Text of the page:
He then goes on to describe our feelings after the division is complete and everyone has gone their separate ways when he says:
Looking beyond the embers of bridges glowing behind us, To a glimpse of how green it was on the other side, Steps taken forwards then sleepwalking back again, Dragged by the force of some inner tide. (18)
After ending childhood friendships and acquaintances, we look back in our minds to memories of the way things were almost immediately after we abandon that chapter of our lives. We seem to know, as we let go, the best times of our lives are ending. We will always be looking for that “glimpse of how green it was on the other side” (16). Gilmour’s use of the word “sleepwalking” works to explain the fact that as we daydream of the past, reality eventually pulls us back to the present. The “force of some inner tide” (18) is a reference to the fact that this habit of yearning for the past is innate.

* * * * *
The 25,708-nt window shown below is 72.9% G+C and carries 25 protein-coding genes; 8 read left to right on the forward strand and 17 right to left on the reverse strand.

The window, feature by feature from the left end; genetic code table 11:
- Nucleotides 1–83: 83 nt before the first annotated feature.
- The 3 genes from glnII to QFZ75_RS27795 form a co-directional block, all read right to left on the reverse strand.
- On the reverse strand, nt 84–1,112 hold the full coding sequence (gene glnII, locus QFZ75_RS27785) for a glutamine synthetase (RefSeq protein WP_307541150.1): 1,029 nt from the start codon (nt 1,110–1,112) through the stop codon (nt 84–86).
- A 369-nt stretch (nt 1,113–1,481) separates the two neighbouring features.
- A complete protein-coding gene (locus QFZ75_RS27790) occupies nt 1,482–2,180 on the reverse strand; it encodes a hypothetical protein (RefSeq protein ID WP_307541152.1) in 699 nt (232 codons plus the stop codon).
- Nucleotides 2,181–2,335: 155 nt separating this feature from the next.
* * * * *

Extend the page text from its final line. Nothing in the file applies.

Gilmour tells us that we actually physically arrived to that magical place in our memories, if only for a fleeting moment. This feeling of fleetingness is achieved by this stanza being the shortest of all. “At a higher altitude with flag unfurled,/We reached the dizzy heights of that dreamed of world.” (20) Then he goes on to wake us from this hypnagogic state when he says:
Encumbered forever by desire and ambition, There’s a hunger still unsatisfied, Our weary eyes still stray to the horizon, Though down this road we’ve been so many times. (24)
What Gilmour is trying to say here is that even if we were able to make it back to that time, we would feel as though something were missing, because now that we are adults, our motivation isn’t playing games and twiddling away our time; it’s to follow our passions and achieve lofty goals. We, nonetheless, will always look back to that simpler, more carefree time with bittersweet nostalgia.